"Write once, run anywhere." That was Java’s selling point when it first hit the market in 1995, and it’s still what makes Java one of the most-used programming languages among developers worldwide.
Since Java can be used on every operating system and every type of hardware, Java Developers can work on a wide range of projects, from dynamic websites and mobile apps to big data. This also means Java Developers generally enjoy comfortable salaries from entry-level through senior positions. But these salaries vary by location, experience, and skillset. Here’s a closer look at the factors that influence a Java Developer’s salary.
What factors affect a Java Developer’s salary?
According to Indeed, a Java Developer in the United States makes an average annual salary of $105,989. In addition to their base salary, Java Developers report an average of $5,000 per year in cash bonuses, and they also enjoy other benefits like relocation assistance, life insurance, and 401 (k) matching, as well as comprehensive vision, dental, and health insurance.
But as with any job in any field, salaries can range significantly from position to position. Here are the primary factors that influence how much you can make as a Java Developer.
One of the perks of being a Java Developer — or any type of developer, for that matter — is you’ll be able to find work anywhere. And not just anywhere in the United States — anywhere in the world. That means your options are essentially limitless when it comes to where you can live. But your geographic location can still impact your salary, even with the rise of remote work, based on factors like cost-of-living and competition.
For example, if you live in Colorado, you can make up to 35% more than the national average pay for Java development. Other states that pay well include Kansas, Oklahoma, and New Hampshire. And on the other end of the spectrum, the states that pay Java developers the least are Vermont and Mississippi.
One of the biggest factors that impact salary is the number of years you’ve been working in your field. In general, the longer you’ve been working, the higher your salary.
Entry-level Java Developers, those with 1-3 years of experience, earn an average of $72,530 per year, according to Indeed. Developers with this range of experience may have recently graduated from college, wrapped up an internship, or have a year or two of experience at another position. The average Senior Java Developer, which is usually a minimum of 5 years of experience, makes $122,224, according to Indeed.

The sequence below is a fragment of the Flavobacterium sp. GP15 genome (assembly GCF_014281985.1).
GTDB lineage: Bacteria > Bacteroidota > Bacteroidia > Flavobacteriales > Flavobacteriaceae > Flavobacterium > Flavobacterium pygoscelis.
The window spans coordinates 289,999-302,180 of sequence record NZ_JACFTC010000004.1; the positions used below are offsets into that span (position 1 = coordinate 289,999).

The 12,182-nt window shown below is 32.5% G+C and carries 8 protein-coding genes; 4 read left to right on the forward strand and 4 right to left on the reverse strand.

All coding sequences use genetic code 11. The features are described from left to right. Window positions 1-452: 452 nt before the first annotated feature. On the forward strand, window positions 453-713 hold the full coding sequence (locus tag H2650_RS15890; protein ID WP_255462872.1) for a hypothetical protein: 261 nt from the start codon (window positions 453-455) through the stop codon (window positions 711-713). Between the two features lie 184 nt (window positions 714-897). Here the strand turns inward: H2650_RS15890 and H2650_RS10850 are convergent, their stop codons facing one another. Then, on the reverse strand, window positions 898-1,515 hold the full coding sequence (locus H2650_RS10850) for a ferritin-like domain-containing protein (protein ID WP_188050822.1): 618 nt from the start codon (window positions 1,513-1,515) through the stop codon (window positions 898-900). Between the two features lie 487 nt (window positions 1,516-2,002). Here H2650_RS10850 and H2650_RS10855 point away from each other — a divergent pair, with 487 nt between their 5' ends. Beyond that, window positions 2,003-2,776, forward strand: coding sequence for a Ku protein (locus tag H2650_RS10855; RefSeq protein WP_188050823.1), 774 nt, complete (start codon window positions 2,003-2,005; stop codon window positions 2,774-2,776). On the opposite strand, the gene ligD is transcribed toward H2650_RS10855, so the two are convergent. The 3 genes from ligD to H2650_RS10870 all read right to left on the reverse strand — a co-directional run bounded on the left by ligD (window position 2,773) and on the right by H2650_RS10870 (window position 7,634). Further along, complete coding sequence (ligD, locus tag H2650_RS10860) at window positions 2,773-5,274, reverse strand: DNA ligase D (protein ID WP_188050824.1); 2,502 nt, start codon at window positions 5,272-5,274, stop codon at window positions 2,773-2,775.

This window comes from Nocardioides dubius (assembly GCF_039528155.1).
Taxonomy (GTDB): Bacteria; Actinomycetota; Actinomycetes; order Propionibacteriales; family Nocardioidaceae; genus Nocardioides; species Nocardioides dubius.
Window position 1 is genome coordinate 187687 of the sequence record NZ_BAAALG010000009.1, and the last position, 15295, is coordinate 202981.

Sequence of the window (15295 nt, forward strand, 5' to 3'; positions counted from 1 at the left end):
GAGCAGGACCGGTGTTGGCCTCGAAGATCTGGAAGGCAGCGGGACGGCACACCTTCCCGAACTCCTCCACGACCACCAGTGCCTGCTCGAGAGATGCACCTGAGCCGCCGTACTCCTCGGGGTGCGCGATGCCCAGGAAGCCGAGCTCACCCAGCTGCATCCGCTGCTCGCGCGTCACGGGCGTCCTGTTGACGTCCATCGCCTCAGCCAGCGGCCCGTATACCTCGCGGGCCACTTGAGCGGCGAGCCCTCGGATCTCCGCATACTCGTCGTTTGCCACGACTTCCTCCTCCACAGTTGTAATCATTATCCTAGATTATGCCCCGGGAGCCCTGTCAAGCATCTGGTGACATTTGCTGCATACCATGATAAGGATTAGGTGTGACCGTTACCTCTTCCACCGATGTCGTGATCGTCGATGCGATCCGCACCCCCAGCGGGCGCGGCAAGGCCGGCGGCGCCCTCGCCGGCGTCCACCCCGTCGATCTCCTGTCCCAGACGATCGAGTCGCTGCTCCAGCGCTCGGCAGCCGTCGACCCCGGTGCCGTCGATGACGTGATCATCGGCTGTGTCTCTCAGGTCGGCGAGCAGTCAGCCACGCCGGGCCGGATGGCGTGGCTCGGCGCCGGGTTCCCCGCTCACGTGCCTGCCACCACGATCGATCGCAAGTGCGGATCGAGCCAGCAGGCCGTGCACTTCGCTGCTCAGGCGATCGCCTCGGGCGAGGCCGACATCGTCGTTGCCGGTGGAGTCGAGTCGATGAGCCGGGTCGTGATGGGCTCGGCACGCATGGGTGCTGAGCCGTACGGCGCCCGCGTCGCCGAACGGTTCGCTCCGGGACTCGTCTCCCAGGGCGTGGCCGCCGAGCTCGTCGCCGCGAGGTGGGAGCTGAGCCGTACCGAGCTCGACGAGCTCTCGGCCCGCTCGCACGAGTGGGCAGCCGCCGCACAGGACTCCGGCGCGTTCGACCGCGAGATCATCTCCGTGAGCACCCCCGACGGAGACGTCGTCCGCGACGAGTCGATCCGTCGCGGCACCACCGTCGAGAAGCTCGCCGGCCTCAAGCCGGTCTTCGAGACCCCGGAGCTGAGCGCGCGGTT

Education & skills
Although it’s absolutely possible to get a programming job without a formal degree, having one still holds weight in the job market. In fact, 79% of Java Developers have Bachelor’s degrees and 13% hold Master’s degrees, according to Indeed. (Keep in mind that those degrees are not necessarily in computer science.)
Online courses and professional development can also bump up your salary. So if you’re interested in learning more about a specific area or tool, not only does this create more opportunities for the types of projects you can work on, but it can also boost your earning potential.
What skills are in high demand?
Certain skills are in higher demand compared to others in the Java Dev job market. And having those in-demand skills has the potential to put you in a higher salary bracket. So what’s in-demand right now?
According to Indeed, Java Developers who know the Spring framework and Spring boot are sought after. If you know SQL, the query language for storing, manipulating, and retrieving data in databases, that’s also a big plus. Knowledge of Service-Oriented Architecture and REST, REpresentational State Transfer, are two others on the list.
How to start your Java Developer career
If you’re interested in specializing in Java and enjoying the option to work on a huge range of fun projects — from mobile app development and game development — our courses are a great way to start building the skills you'll need.
Still looking for more? Check out So you want to learn Java, a post in the Codecademy Forums. It’s a great resource from our community moderator group, ModeratorEmeritus, about what steps to take after completing our course.